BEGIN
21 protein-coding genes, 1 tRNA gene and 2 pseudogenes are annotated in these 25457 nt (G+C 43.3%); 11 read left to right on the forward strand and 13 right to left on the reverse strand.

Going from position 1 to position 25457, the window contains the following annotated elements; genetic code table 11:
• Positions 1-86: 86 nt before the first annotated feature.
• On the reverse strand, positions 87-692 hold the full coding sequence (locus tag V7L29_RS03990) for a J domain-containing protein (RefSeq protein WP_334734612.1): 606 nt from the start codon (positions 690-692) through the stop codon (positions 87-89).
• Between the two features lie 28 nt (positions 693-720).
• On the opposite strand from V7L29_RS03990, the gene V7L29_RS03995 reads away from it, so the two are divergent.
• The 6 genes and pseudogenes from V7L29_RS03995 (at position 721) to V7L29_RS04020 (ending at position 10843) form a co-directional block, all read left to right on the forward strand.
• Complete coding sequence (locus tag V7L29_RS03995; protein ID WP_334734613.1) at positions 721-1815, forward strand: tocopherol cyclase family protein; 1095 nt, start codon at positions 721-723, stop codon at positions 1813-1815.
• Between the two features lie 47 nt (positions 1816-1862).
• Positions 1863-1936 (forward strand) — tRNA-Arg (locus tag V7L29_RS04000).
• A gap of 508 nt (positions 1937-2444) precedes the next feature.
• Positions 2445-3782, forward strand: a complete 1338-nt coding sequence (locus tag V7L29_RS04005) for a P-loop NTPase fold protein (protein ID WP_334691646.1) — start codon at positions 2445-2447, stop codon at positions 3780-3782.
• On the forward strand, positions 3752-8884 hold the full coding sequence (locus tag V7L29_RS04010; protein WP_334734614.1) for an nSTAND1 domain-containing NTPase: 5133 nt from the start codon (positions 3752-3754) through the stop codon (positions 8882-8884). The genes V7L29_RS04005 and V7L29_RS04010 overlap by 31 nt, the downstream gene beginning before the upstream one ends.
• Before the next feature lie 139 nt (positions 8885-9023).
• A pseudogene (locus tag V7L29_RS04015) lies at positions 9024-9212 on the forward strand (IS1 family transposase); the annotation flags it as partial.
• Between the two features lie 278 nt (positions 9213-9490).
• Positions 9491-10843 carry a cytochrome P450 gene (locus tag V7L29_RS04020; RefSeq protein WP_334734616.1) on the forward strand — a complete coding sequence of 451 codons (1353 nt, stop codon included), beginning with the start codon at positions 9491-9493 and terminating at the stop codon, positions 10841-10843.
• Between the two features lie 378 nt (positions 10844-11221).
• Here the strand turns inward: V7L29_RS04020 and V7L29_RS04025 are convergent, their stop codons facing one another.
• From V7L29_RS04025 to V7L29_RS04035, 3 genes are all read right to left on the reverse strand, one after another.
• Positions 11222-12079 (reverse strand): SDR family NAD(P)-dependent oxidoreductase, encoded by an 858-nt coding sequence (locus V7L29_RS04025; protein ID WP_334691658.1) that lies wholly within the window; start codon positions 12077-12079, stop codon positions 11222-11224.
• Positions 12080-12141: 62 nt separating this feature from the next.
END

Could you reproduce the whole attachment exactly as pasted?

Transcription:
21 protein-coding genes, 1 tRNA gene and 2 pseudogenes are annotated in these 25457 nt (G+C 43.3%); 11 read left to right on the forward strand and 13 right to left on the reverse strand.

Going from position 1 to position 25457, the window contains the following annotated elements; genetic code table 11:
• Positions 1-86: 86 nt before the first annotated feature.
• On the reverse strand, positions 87-692 hold the full coding sequence (locus tag V7L29_RS03990) for a J domain-containing protein (RefSeq protein WP_334734612.1): 606 nt from the start codon (positions 690-692) through the stop codon (positions 87-89).
• Between the two features lie 28 nt (positions 693-720).
• On the opposite strand from V7L29_RS03990, the gene V7L29_RS03995 reads away from it, so the two are divergent.
• The 6 genes and pseudogenes from V7L29_RS03995 (at position 721) to V7L29_RS04020 (ending at position 10843) form a co-directional block, all read left to right on the forward strand.
• Complete coding sequence (locus tag V7L29_RS03995; protein ID WP_334734613.1) at positions 721-1815, forward strand: tocopherol cyclase family protein; 1095 nt, start codon at positions 721-723, stop codon at positions 1813-1815.
• Between the two features lie 47 nt (positions 1816-1862).
• Positions 1863-1936 (forward strand) — tRNA-Arg (locus tag V7L29_RS04000).
• A gap of 508 nt (positions 1937-2444) precedes the next feature.
• Positions 2445-3782, forward strand: a complete 1338-nt coding sequence (locus tag V7L29_RS04005) for a P-loop NTPase fold protein (protein ID WP_334691646.1) — start codon at positions 2445-2447, stop codon at positions 3780-3782.
• On the forward strand, positions 3752-8884 hold the full coding sequence (locus tag V7L29_RS04010; protein WP_334734614.1) for an nSTAND1 domain-containing NTPase: 5133 nt from the start codon (positions 3752-3754) through the stop codon (positions 8882-8884). The genes V7L29_RS04005 and V7L29_RS04010 overlap by 31 nt, the downstream gene beginning before the upstream one ends.
• Before the next feature lie 139 nt (positions 8885-9023).
• A pseudogene (locus tag V7L29_RS04015) lies at positions 9024-9212 on the forward strand (IS1 family transposase); the annotation flags it as partial.
• Between the two features lie 278 nt (positions 9213-9490).
• Positions 9491-10843 carry a cytochrome P450 gene (locus tag V7L29_RS04020; RefSeq protein WP_334734616.1) on the forward strand — a complete coding sequence of 451 codons (1353 nt, stop codon included), beginning with the start codon at positions 9491-9493 and terminating at the stop codon, positions 10841-10843.
• Between the two features lie 378 nt (positions 10844-11221).
• Here the strand turns inward: V7L29_RS04020 and V7L29_RS04025 are convergent, their stop codons facing one another.
• From V7L29_RS04025 to V7L29_RS04035, 3 genes are all read right to left on the reverse strand, one after another.
• Positions 11222-12079 (reverse strand): SDR family NAD(P)-dependent oxidoreductase, encoded by an 858-nt coding sequence (locus V7L29_RS04025; protein ID WP_334691658.1) that lies wholly within the window; start codon positions 12077-12079, stop codon positions 11222-11224.
• Positions 12080-12141: 62 nt separating this feature from the next.